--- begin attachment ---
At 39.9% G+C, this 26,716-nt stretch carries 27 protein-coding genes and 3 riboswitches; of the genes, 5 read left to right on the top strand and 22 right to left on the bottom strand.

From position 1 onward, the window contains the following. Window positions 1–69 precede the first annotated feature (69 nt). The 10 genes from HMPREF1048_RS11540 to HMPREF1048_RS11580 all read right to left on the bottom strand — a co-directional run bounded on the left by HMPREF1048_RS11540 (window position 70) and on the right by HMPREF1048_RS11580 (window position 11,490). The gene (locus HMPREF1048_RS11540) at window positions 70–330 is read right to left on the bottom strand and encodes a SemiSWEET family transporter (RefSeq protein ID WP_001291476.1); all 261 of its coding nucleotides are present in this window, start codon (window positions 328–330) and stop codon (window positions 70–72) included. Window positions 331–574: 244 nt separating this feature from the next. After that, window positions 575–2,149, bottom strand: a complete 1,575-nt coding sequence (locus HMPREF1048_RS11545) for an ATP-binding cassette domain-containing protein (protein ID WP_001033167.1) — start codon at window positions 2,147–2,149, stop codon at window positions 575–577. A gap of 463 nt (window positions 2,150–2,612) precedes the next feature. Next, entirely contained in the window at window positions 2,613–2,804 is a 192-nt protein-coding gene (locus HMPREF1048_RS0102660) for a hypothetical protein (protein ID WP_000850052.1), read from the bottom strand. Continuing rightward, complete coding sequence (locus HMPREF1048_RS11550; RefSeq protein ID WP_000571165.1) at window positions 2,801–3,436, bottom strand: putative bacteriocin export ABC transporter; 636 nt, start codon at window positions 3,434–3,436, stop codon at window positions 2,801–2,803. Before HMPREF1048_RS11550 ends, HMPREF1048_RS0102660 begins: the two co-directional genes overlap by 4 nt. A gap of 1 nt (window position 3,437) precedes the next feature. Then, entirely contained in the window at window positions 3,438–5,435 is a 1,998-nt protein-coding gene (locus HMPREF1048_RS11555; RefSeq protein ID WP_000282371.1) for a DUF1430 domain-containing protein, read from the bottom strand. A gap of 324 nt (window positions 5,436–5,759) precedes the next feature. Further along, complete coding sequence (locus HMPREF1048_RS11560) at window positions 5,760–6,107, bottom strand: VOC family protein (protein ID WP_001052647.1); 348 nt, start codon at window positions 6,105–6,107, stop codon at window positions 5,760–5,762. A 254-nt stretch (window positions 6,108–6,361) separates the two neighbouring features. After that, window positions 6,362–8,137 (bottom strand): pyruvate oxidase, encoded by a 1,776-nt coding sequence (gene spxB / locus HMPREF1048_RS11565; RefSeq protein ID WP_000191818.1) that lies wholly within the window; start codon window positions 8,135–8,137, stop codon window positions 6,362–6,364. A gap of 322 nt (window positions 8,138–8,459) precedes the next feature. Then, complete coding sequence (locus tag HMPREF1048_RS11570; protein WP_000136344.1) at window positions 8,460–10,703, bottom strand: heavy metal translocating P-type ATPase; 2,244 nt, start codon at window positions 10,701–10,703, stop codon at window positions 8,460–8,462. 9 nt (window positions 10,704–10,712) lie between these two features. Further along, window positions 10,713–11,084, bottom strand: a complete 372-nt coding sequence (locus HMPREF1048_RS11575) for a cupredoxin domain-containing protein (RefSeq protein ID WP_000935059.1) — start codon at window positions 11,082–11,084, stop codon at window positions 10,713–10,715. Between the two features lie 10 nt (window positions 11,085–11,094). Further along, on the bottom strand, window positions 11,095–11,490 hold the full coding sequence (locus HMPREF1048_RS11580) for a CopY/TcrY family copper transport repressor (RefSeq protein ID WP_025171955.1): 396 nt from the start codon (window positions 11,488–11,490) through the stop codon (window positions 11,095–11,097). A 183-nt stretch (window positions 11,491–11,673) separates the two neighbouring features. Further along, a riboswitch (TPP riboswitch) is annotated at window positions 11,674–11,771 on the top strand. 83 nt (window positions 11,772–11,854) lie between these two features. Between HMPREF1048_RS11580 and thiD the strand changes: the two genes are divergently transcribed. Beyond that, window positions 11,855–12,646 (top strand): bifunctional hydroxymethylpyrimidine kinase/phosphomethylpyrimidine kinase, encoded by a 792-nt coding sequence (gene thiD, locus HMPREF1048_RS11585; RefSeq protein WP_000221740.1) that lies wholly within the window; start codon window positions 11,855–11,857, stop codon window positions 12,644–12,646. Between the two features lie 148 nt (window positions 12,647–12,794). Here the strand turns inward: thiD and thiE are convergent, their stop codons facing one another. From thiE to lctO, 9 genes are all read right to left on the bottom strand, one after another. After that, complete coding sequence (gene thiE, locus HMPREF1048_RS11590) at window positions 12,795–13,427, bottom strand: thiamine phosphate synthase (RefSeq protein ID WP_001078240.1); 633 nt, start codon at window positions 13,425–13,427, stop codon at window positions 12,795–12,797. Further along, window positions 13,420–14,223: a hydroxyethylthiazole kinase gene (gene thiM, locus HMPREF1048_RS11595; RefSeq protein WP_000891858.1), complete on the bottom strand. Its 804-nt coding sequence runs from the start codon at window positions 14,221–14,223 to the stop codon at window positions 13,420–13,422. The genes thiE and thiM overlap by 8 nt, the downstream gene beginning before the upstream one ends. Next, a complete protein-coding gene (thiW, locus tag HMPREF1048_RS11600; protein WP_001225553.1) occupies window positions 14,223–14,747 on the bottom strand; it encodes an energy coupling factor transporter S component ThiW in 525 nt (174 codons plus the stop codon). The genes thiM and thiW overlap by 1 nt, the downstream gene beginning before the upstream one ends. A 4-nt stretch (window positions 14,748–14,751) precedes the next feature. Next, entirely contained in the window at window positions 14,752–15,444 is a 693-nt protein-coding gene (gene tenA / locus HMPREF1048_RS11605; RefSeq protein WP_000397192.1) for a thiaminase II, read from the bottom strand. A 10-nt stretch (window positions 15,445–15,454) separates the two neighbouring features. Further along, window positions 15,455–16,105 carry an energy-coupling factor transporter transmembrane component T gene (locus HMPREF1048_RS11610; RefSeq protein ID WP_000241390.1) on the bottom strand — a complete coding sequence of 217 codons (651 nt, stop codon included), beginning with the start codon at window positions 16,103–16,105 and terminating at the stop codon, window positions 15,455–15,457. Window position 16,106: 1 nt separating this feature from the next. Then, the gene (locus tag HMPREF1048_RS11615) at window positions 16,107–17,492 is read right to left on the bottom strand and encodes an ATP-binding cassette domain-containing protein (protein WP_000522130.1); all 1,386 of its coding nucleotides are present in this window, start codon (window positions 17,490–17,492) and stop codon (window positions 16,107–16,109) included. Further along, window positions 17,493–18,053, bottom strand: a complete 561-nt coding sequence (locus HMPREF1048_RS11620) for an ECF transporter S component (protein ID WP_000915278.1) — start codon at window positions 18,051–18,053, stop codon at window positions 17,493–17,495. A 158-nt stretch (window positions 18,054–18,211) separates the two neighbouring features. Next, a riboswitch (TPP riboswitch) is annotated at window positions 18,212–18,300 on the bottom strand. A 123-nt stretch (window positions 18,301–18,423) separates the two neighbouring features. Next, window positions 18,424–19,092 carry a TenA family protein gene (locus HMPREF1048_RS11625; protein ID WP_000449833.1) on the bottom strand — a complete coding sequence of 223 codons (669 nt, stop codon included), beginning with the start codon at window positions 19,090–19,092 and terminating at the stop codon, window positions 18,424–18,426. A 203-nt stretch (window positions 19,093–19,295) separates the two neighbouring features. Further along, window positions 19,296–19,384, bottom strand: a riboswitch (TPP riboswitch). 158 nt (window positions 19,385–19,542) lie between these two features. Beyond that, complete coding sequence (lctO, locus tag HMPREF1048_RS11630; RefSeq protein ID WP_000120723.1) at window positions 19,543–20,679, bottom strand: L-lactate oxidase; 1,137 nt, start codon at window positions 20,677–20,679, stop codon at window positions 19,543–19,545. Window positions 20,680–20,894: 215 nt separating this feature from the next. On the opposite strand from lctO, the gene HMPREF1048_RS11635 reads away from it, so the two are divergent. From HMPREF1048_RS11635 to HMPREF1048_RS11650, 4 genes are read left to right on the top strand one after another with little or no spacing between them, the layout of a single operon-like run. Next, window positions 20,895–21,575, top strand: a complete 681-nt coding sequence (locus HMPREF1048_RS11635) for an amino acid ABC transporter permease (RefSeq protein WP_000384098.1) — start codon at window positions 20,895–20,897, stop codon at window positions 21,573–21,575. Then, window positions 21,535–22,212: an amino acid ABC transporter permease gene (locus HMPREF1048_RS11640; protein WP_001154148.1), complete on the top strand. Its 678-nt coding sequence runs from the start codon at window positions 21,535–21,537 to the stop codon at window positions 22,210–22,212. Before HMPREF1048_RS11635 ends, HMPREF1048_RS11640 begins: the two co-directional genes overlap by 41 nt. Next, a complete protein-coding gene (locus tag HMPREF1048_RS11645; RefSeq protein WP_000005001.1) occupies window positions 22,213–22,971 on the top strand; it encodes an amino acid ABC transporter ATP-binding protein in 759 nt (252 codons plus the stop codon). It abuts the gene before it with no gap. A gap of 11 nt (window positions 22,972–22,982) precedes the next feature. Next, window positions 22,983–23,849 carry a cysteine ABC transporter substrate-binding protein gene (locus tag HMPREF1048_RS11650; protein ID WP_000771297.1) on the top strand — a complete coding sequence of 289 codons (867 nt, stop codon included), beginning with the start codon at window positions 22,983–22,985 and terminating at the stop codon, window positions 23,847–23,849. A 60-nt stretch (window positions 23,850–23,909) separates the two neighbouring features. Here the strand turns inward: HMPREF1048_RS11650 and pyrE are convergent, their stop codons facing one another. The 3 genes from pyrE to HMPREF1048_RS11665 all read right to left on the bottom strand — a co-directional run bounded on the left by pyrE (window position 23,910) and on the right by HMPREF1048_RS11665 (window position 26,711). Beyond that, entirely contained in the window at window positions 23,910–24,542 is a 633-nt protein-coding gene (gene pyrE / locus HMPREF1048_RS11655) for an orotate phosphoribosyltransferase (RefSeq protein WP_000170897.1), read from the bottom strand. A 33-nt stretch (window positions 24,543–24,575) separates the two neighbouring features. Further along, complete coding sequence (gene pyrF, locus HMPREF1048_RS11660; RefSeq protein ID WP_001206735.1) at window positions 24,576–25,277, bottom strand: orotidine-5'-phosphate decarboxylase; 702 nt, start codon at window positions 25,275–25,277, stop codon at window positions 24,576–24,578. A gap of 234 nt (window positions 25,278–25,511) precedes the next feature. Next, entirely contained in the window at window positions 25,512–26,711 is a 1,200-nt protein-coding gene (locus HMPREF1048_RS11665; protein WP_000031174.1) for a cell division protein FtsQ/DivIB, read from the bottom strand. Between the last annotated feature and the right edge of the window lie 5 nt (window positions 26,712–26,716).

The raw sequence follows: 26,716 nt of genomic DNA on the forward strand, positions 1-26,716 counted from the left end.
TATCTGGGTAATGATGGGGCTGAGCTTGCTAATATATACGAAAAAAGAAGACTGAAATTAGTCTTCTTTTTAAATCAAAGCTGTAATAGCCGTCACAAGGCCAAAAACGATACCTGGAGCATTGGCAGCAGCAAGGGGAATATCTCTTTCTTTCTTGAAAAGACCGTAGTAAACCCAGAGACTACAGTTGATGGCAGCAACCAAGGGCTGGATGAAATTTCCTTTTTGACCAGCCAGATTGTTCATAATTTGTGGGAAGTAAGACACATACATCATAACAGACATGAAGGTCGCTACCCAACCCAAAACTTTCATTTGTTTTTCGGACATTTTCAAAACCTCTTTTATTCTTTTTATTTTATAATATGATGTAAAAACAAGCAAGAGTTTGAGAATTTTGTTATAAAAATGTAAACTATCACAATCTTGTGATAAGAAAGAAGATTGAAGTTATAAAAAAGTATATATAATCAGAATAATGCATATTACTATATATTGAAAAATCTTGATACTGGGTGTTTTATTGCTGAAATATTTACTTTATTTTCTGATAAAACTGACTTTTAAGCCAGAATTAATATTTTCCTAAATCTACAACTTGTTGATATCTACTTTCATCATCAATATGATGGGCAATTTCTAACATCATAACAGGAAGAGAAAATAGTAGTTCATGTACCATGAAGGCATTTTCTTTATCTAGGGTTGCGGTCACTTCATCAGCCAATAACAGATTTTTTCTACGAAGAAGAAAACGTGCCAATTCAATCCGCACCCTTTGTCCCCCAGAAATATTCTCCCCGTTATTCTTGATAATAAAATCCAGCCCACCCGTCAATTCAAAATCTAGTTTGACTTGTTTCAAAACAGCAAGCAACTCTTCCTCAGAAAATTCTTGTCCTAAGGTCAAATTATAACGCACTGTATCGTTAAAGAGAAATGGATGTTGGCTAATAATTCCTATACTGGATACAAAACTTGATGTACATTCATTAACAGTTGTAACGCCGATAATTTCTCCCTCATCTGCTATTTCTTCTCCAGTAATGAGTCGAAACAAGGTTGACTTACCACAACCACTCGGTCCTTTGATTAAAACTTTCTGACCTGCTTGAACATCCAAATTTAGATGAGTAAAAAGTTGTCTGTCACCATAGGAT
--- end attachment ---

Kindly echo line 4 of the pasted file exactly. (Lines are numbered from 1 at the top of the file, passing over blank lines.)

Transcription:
TATCTGGGTAATGATGGGGCTGAGCTTGCTAATATATACGAAAAAAGAAGACTGAAATTAGTCTTCTTTTTAAATCAAAGCTGTAATAGCCGTCACAAGGCCAAAAACGATACCTGGAGCATTGGCAGCAGCAAGGGGAATATCTCTTTCTTTCTTGAAAAGACCGTAGTAAACCCAGAGACTACAGTTGATGGCAGCAACCAAGGGCTGGATGAAATTTCCTTTTTGACCAGCCAGATTGTTCATAATTTGTGGGAAGTAAGACACATACATCATAACAGACATGAAGGTCGCTACCCAACCCAAAACTTTCATTTGTTTTTCGGACATTTTCAAAACCTCTTTTATTCTTTTTATTTTATAATATGATGTAAAAACAAGCAAGAGTTTGAGAATTTTGTTATAAAAATGTAAACTATCACAATCTTGTGATAAGAAAGAAGATTGAAGTTATAAAAAAGTATATATAATCAGAATAATGCATATTACTATATATTGAAAAATCTTGATACTGGGTGTTTTATTGCTGAAATATTTACTTTATTTTCTGATAAAACTGACTTTTAAGCCAGAATTAATATTTTCCTAAATCTACAACTTGTTGATATCTACTTTCATCATCAATATGATGGGCAATTTCTAACATCATAACAGGAAGAGAAAATAGTAGTTCATGTACCATGAAGGCATTTTCTTTATCTAGGGTTGCGGTCACTTCATCAGCCAATAACAGATTTTTTCTACGAAGAAGAAAACGTGCCAATTCAATCCGCACCCTTTGTCCCCCAGAAATATTCTCCCCGTTATTCTTGATAATAAAATCCAGCCCACCCGTCAATTCAAAATCTAGTTTGACTTGTTTCAAAACAGCAAGCAACTCTTCCTCAGAAAATTCTTGTCCTAAGGTCAAATTATAACGCACTGTATCGTTAAAGAGAAATGGATGTTGGCTAATAATTCCTATACTGGATACAAAACTTGATGTACATTCATTAACAGTTGTAACGCCGATAATTTCTCCCTCATCTGCTATTTCTTCTCCAGTAATGAGTCGAAACAAGGTTGACTTACCACAACCACTCGGTCCTTTGATTAAAACTTTCTGACCTGCTTGAACATCCAAATTTAGATGAGTAAAAAGTTGTCTGTCACCATAGGAT